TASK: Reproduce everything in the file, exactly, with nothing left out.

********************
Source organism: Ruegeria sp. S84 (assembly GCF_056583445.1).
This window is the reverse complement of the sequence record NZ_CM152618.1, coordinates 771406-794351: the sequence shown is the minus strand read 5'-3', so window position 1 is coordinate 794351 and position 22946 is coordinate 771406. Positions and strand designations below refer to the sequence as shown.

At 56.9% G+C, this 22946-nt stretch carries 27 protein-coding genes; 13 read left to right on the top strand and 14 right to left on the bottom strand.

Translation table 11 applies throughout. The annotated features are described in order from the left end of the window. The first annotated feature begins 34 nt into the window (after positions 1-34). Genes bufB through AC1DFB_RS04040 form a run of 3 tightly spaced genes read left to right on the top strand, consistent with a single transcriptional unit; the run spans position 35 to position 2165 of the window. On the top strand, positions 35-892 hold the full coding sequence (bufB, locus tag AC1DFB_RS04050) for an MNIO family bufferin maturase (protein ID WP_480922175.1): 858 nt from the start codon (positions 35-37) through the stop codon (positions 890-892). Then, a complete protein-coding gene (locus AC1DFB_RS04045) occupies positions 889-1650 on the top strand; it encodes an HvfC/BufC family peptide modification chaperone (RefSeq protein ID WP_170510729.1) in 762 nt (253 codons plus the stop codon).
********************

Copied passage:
Source organism: Ruegeria sp. S84 (assembly GCF_056583445.1).
This window is the reverse complement of the sequence record NZ_CM152618.1, coordinates 771406-794351: the sequence shown is the minus strand read 5'-3', so window position 1 is coordinate 794351 and position 22946 is coordinate 771406. Positions and strand designations below refer to the sequence as shown.

At 56.9% G+C, this 22946-nt stretch carries 27 protein-coding genes; 13 read left to right on the top strand and 14 right to left on the bottom strand.

Translation table 11 applies throughout. The annotated features are described in order from the left end of the window. The first annotated feature begins 34 nt into the window (after positions 1-34). Genes bufB through AC1DFB_RS04040 form a run of 3 tightly spaced genes read left to right on the top strand, consistent with a single transcriptional unit; the run spans position 35 to position 2165 of the window. On the top strand, positions 35-892 hold the full coding sequence (bufB, locus tag AC1DFB_RS04050) for an MNIO family bufferin maturase (protein ID WP_480922175.1): 858 nt from the start codon (positions 35-37) through the stop codon (positions 890-892). Then, a complete protein-coding gene (locus AC1DFB_RS04045) occupies positions 889-1650 on the top strand; it encodes an HvfC/BufC family peptide modification chaperone (RefSeq protein ID WP_170510729.1) in 762 nt (253 codons plus the stop codon).